Given the sport's demographic, the biggest sticking point surrounds the post-match afternoon tea, which can often see more than 100 people congregated inside a clubhouse.

Indoor venues can open with a cap of 10 seated customers per space - with up to two spaces per venue - and in line with the existing 'four square metre' density rule.

Tables must be spaced at least 1.5 metres apart and cleaned after every patron uses them, while the details of all users must be kept.

Regional clubs can also serve patrons outdoors, with a cap of 50 seated patrons per venue, and an updated 'two square metre' density limit.

The Wellington Gippsland Tennis Association is aiming to begin its season on October 3 as scheduled, meeting last night to discuss its path forward.

Exactly how the season will look is yet to be confirmed, as the association is yet to hear official word from Tennis Victoria regarding limitations.

There is scope to play matches (usually played on Saturdays) on Thursday and Friday nights in order to navigate potential venue limits, with the possibility the state government's 10 people limit on public gatherings could affect the number of people allowed at a club.

This could continue until November 23, when restrictions are expected to be lifted as the entire state shifts into the last step, meaning provided there is appropriate record keeping in place, there will be no limitations on venue attendance.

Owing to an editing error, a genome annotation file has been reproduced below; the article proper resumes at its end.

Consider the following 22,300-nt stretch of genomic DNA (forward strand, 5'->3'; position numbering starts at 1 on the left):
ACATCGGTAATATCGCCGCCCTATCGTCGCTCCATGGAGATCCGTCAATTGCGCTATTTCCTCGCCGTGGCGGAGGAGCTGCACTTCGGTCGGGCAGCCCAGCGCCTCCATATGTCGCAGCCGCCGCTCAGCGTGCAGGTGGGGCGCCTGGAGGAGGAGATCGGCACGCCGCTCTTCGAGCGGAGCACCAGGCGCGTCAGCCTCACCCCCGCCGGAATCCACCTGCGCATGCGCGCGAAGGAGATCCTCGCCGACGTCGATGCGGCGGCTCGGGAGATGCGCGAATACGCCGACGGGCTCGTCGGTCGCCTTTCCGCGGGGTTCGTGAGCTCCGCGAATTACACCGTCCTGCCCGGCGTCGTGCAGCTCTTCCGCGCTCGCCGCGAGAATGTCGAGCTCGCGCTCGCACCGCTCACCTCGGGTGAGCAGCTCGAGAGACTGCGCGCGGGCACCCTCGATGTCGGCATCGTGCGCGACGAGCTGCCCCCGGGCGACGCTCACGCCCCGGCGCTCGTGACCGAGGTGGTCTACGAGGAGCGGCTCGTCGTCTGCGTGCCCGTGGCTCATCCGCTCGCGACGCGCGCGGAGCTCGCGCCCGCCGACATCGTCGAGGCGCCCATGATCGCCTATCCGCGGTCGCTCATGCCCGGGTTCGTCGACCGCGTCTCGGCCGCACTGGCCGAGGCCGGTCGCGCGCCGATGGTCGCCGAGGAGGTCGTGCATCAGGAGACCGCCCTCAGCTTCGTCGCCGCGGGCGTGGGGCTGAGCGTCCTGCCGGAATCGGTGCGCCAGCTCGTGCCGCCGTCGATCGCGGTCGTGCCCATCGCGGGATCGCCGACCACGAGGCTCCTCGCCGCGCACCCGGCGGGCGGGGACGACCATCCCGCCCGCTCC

Local players have already played under the COVID cloud, as the 2019-20 grand finals occurred the weekend before the March lockdown was enforced - meaning appropriate protocol, such as touching racquets instead of shaking hands at the conclusion of a set, will almost be second nature to some.

In a boost for the competition, Bairnsdale will be joining the association's senior field in section one and two, and Nambrok will also join the comp, fielding juniors in section six and seven.

Heyfield will also toss its hat in the section one seniors ring, providing a side for the first time since 2016. The side will be headed up by the club's new coach, Tristan Salerno, and Traralgon tennis prodigy Chelsea Elliott, ranked 357 in Australia at age 14, and the number one ranked Victorian for her age.

As its new courts inch toward completion, Sale looks set to dominate the competition, with eight senior teams and 14 junior sides.

Maffra players will be looking forward to their own renovations to begin, with new fencing due before the end of the year and a major clubroom renovation scheduled after the season's finish.

Briagolong and Stratford's team numbers are on the up from last year, entering five junior teams each - not bad for some of the smallest clubs in the competition.

Stratford players will be looking forward to christening their new hard courts with some game play.

Like cricket, tennis' much-loved afternoon teas look to be off the table, although there have been suggestions that a BYO socially distanced arvo tea could be on the cards.

Golfers can resume playing in groups of four instead of the maximim of two, while club competitions can be held.

Clinics or individual coaching can held outdoors for groups of up to 10 players, plus a coach.

There are no travel restrictions on regional Victoria residents, while masks must still be worn when playing golf.